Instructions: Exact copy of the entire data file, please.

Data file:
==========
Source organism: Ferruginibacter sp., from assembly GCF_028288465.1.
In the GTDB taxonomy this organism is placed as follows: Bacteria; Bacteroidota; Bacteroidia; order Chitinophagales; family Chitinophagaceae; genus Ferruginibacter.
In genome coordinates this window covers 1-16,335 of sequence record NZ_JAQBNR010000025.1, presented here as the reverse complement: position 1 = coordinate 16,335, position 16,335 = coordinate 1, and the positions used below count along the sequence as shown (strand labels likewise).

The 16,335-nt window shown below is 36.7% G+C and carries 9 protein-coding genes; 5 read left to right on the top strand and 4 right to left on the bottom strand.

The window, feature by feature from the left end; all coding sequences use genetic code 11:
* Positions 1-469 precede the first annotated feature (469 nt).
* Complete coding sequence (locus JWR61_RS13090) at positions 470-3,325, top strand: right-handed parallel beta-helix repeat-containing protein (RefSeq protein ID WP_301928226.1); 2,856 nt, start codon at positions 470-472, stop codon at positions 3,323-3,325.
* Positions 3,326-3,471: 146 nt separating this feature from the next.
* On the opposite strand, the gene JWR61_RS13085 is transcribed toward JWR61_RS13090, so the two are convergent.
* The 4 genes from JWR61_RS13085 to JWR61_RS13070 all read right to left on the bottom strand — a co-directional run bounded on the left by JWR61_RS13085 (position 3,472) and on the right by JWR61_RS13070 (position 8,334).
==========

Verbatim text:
Source organism: Ferruginibacter sp., from assembly GCF_028288465.1.
In the GTDB taxonomy this organism is placed as follows: Bacteria; Bacteroidota; Bacteroidia; order Chitinophagales; family Chitinophagaceae; genus Ferruginibacter.
In genome coordinates this window covers 1-16,335 of sequence record NZ_JAQBNR010000025.1, presented here as the reverse complement: position 1 = coordinate 16,335, position 16,335 = coordinate 1, and the positions used below count along the sequence as shown (strand labels likewise).

The 16,335-nt window shown below is 36.7% G+C and carries 9 protein-coding genes; 5 read left to right on the top strand and 4 right to left on the bottom strand.

The window, feature by feature from the left end; all coding sequences use genetic code 11:
* Positions 1-469 precede the first annotated feature (469 nt).
* Complete coding sequence (locus JWR61_RS13090) at positions 470-3,325, top strand: right-handed parallel beta-helix repeat-containing protein (RefSeq protein ID WP_301928226.1); 2,856 nt, start codon at positions 470-472, stop codon at positions 3,323-3,325.
* Positions 3,326-3,471: 146 nt separating this feature from the next.
* On the opposite strand, the gene JWR61_RS13085 is transcribed toward JWR61_RS13090, so the two are convergent.
* The 4 genes from JWR61_RS13085 to JWR61_RS13070 all read right to left on the bottom strand — a co-directional run bounded on the left by JWR61_RS13085 (position 3,472) and on the right by JWR61_RS13070 (position 8,334).